The election of a Sudanese warlord accused of genocide to the United Nations Human Rights Council is now virtually guaranteed, since he has the full backing of the world body's African delegation.
The International Criminal Court has issued a warrant for Omar Al-Bashir -- its first ever for a sitting head of state -- for crimes against humanity he allegedly committed in Darfur. Yet, his regime is set to take its place on the panel, in the latest bizarre appointment to make a mockery of the UN's human rights credibility, according to critics.
It's like putting “Jack the Ripper in charge of a women’s shelter,” said Hillel Neuer, executive director of UN Watch.
Neuer's Geneva-based group is calling on UN High Commissioner for Human Rights Navi Pillay to denounce election of the war-torn North African nation to the 47-member body. Sudan is not technically on the panel, but its election is a certainty because only five African nations are vying for the continent's five seats.
Membership to the Council is open to all member states and secret-ballot elections are held every year, according to a UN website. Upon election, states serve three-year terms and are not eligible for immediate re-election after serving two consecutive terms.
"Shockingly, the fact is that Sudan’s election is now a virtual certainty.”
- Hillel Neuer, UN Watch
Candidates within the UN’s African Group, which has five vacant seats, include Ethiopia, Gabon, Ivory Coast, Sierra Leone and Sudan. The candidacies of Venezuela and Pakistan are also being protested by UN Watch and other human rights groups.
U.S. officials also blasted the development.
"Sudan, a consistent human rights violator, does not meet the Council’s own standards for membership," said Kurtis Cooper, deputy spokesman for the United States Mission to the United Nations. "It would be inappropriate for Sudan to have a seat on the Council while the Sudanese head of State is under International Criminal Court indictment for war crimes in Darfur and the government of Sudan continues to use violence to inflame tensions along its border with South Sudan."
Mark Lagon, a visiting professor at Georgetown University and a former U.S. State Department official, said Al-Bashir’s regime fomented genocide in Darfur and has since returned to terrorizing innocent people in South Sudan.
“It lacks credibility to judge others, and the Council lacks it too with it as a Member,” Lagon told FoxNews.com in an email.
Neuer said Pillay, a South African, should be a “moral voice” and urge other African nations to call for “unequivocal opposition to Sudan’s scandalous” bid for the election that will add 18 member nations in all.
“Just a year after the human rights council sought to exorcise the ghosts of its past by suspending Col. Muammar Qaddafi’s Libya — which infamously chaired the body in 2003, and was reelected a member in 2010 — it is now set to replace him with a tyrant wanted for genocide by the International Criminal Court. For how long must we have the inmates running the asylum?”
Neuer said the reputation of the former human rights commission “never recovered” from making Libya its chair in 2003.
“The UN and the cause of human rights will be severely damaged if and when Al-Bashir’s Sudanese regime wins a seat,” he said.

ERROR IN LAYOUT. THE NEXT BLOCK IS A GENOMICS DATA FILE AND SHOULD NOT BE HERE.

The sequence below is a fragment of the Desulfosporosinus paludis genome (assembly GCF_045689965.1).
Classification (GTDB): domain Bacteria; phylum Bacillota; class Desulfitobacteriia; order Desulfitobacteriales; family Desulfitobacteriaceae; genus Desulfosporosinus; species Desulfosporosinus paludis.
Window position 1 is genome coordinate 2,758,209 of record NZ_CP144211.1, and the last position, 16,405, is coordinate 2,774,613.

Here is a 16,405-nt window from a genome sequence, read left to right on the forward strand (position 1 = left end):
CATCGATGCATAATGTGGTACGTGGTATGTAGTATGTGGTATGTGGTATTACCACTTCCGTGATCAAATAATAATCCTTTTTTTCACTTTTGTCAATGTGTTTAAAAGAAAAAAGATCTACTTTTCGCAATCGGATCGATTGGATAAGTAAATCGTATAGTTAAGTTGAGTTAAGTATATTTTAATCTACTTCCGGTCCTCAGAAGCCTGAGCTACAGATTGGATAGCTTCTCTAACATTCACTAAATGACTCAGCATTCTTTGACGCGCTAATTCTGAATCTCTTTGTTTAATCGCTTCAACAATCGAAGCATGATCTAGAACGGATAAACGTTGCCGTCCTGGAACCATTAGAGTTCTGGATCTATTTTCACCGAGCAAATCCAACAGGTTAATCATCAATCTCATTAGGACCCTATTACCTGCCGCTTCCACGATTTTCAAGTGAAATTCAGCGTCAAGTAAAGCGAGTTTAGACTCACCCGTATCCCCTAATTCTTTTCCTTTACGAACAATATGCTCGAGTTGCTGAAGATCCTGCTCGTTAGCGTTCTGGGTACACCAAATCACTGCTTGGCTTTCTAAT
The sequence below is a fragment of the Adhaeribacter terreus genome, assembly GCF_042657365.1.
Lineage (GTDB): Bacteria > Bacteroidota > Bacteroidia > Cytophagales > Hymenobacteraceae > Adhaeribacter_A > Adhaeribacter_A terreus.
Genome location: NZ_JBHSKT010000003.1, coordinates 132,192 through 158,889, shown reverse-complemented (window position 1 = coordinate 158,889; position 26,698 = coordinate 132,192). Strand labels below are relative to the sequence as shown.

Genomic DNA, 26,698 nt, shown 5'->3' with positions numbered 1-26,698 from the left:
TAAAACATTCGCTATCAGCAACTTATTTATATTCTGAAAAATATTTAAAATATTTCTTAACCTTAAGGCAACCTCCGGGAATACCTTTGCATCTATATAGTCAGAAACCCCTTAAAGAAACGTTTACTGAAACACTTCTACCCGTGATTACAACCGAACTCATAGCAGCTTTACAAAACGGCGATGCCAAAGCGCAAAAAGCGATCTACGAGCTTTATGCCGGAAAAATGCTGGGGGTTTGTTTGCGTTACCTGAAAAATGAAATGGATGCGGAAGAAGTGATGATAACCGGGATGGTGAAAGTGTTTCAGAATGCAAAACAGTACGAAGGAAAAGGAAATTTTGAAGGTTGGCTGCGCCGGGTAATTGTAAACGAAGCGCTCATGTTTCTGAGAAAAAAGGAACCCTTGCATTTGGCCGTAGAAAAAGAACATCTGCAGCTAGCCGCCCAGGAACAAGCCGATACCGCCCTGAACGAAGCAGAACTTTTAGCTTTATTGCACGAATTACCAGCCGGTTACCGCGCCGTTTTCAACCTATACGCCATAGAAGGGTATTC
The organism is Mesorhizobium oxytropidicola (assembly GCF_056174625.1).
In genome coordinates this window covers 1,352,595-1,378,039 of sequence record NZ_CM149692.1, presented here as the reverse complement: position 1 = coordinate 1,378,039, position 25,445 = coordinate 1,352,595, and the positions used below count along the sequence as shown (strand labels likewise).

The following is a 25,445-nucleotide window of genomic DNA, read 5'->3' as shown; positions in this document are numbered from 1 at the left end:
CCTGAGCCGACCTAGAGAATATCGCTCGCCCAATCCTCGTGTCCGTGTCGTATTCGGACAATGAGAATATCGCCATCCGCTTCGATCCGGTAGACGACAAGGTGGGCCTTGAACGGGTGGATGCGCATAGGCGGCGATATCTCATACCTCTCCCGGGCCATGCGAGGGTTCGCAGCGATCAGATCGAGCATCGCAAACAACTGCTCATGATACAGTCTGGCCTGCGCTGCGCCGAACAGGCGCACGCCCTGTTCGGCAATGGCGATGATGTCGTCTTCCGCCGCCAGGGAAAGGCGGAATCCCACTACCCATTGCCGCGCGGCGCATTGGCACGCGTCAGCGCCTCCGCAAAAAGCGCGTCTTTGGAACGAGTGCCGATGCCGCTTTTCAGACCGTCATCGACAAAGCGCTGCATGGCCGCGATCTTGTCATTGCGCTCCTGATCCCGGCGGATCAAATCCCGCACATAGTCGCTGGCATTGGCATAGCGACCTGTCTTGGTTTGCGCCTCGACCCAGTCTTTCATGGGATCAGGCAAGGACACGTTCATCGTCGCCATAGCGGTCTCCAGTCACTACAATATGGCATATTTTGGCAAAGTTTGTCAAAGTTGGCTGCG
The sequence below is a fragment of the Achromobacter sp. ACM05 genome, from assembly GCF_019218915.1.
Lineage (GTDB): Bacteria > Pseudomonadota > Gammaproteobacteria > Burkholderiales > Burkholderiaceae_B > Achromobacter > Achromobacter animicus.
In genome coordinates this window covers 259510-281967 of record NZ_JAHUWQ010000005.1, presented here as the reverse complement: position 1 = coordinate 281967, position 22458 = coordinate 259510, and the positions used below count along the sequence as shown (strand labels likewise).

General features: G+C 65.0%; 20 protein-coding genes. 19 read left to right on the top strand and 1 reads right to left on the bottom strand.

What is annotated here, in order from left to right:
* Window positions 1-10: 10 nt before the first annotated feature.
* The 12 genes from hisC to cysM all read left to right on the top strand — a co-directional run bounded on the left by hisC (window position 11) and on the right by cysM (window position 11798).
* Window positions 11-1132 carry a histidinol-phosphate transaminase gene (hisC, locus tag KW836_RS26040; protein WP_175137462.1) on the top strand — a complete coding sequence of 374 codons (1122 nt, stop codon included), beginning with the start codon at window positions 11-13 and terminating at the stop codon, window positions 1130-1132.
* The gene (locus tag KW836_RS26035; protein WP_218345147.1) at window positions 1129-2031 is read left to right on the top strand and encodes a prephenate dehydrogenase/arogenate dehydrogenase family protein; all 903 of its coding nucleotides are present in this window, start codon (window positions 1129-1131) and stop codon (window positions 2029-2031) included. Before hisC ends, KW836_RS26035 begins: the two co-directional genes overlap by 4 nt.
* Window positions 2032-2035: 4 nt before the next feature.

In its first-ever arrest warrant issued for a sitting head of state by the UN International Crimes Court (ICC) in 2009, al-Bashir was accused of intentionally directing attacks in western Sudan’s Darfur region by “murdering, exterminating, raping, torturing and forcibly transferring” large numbers of civilians.
The “unlawful” campaign allegedly started soon after the April 2003 attack on El Fasher airport — as a result of agreements between Al-Bashir and other high-ranking Sudanese leaders — and lasted until at least July 2008. The warrant of arrests lists seven counts, including five counts of crimes against humanity and two counts of war crimes.
The recent UN process seemingly favors rogue states, including Iran, Zimbabwe and Syria:
—Just last month, Iran was elected to the deputy president role of a 15-member board aiming to thrash out a UN arms trade treaty, despite multiple UN sanctions against the Islamic republic regarding its nuclear defiance and human rights abuses.
—In May, Zimbabwe President Robert Mugabe was appointed as a UN tourism envoy for a major UN conference despite allegations of ethnic cleansing and rigged elections by the 88-year-old who has led the southern African nation for more than three decades.
—Syria was elected to a United Nations Educational, Scientific and Cultural Organization (UNESCO) human rights committee last fall, despite the ongoing crackdown on opposition protests by Bashar al-Assad’s regime that has reportedly claimed more than 21,000 lives in just 17 months.
When electing states to the council, members are asked to consider the “contribution of candidates to the promotion and protection of human rights” and voluntary pledges in that regard, according to a UN website.
“Upon election, new members commit themselves to cooperating with the Council and to upholding the highest standards in the promotion and protection of human rights,” the website reads. “Members of the Council are reviewed under the Universal Periodic Review mechanism during their term of membership.”
Any member that commits “gross and systematic violations” of human rights can be suspended by a two-thirds majority vote by the General Assembly.